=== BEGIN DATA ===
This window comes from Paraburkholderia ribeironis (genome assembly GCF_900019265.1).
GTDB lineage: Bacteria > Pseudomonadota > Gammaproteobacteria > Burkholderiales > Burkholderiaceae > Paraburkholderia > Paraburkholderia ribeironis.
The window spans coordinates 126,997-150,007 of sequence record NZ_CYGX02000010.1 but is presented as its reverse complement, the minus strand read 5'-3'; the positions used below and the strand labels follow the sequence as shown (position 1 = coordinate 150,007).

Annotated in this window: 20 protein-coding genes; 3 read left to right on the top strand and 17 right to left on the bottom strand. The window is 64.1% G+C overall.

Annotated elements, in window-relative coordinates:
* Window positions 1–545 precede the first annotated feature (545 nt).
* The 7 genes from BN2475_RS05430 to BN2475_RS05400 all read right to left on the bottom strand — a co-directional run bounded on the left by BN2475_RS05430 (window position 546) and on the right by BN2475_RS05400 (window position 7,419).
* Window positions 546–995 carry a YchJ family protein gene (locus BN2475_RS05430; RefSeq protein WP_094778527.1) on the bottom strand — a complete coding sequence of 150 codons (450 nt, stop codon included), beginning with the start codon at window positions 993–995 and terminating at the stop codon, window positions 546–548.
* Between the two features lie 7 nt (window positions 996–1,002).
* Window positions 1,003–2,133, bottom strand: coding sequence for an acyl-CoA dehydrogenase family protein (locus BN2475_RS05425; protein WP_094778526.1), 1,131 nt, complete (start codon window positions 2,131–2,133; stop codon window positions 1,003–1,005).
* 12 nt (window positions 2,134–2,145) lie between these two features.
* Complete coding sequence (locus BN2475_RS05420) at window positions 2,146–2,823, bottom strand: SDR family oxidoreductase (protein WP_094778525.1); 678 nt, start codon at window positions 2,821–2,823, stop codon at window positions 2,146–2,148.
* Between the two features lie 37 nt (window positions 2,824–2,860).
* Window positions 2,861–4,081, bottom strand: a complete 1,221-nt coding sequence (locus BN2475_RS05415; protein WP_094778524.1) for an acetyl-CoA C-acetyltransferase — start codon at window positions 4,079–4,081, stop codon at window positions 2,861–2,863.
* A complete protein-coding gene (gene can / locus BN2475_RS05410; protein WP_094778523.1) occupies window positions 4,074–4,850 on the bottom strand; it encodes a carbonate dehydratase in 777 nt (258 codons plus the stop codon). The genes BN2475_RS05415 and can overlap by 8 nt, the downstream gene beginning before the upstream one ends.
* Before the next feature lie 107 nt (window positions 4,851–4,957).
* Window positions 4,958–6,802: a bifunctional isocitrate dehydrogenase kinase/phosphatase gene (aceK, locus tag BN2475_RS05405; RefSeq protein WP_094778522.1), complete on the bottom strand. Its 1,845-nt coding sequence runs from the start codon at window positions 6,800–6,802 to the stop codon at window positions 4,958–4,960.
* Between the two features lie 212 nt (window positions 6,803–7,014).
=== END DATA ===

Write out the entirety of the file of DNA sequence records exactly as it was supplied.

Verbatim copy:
This window comes from Paraburkholderia ribeironis (genome assembly GCF_900019265.1).
GTDB lineage: Bacteria > Pseudomonadota > Gammaproteobacteria > Burkholderiales > Burkholderiaceae > Paraburkholderia > Paraburkholderia ribeironis.
The window spans coordinates 126,997-150,007 of sequence record NZ_CYGX02000010.1 but is presented as its reverse complement, the minus strand read 5'-3'; the positions used below and the strand labels follow the sequence as shown (position 1 = coordinate 150,007).

Annotated in this window: 20 protein-coding genes; 3 read left to right on the top strand and 17 right to left on the bottom strand. The window is 64.1% G+C overall.

Annotated elements, in window-relative coordinates:
* Window positions 1–545 precede the first annotated feature (545 nt).
* The 7 genes from BN2475_RS05430 to BN2475_RS05400 all read right to left on the bottom strand — a co-directional run bounded on the left by BN2475_RS05430 (window position 546) and on the right by BN2475_RS05400 (window position 7,419).
* Window positions 546–995 carry a YchJ family protein gene (locus BN2475_RS05430; RefSeq protein WP_094778527.1) on the bottom strand — a complete coding sequence of 150 codons (450 nt, stop codon included), beginning with the start codon at window positions 993–995 and terminating at the stop codon, window positions 546–548.
* Between the two features lie 7 nt (window positions 996–1,002).
* Window positions 1,003–2,133, bottom strand: coding sequence for an acyl-CoA dehydrogenase family protein (locus BN2475_RS05425; protein WP_094778526.1), 1,131 nt, complete (start codon window positions 2,131–2,133; stop codon window positions 1,003–1,005).
* 12 nt (window positions 2,134–2,145) lie between these two features.
* Complete coding sequence (locus BN2475_RS05420) at window positions 2,146–2,823, bottom strand: SDR family oxidoreductase (protein WP_094778525.1); 678 nt, start codon at window positions 2,821–2,823, stop codon at window positions 2,146–2,148.
* Between the two features lie 37 nt (window positions 2,824–2,860).
* Window positions 2,861–4,081, bottom strand: a complete 1,221-nt coding sequence (locus BN2475_RS05415; protein WP_094778524.1) for an acetyl-CoA C-acetyltransferase — start codon at window positions 4,079–4,081, stop codon at window positions 2,861–2,863.
* A complete protein-coding gene (gene can / locus BN2475_RS05410; protein WP_094778523.1) occupies window positions 4,074–4,850 on the bottom strand; it encodes a carbonate dehydratase in 777 nt (258 codons plus the stop codon). The genes BN2475_RS05415 and can overlap by 8 nt, the downstream gene beginning before the upstream one ends.
* Before the next feature lie 107 nt (window positions 4,851–4,957).
* Window positions 4,958–6,802: a bifunctional isocitrate dehydrogenase kinase/phosphatase gene (aceK, locus tag BN2475_RS05405; RefSeq protein WP_094778522.1), complete on the bottom strand. Its 1,845-nt coding sequence runs from the start codon at window positions 6,800–6,802 to the stop codon at window positions 4,958–4,960.
* Between the two features lie 212 nt (window positions 6,803–7,014).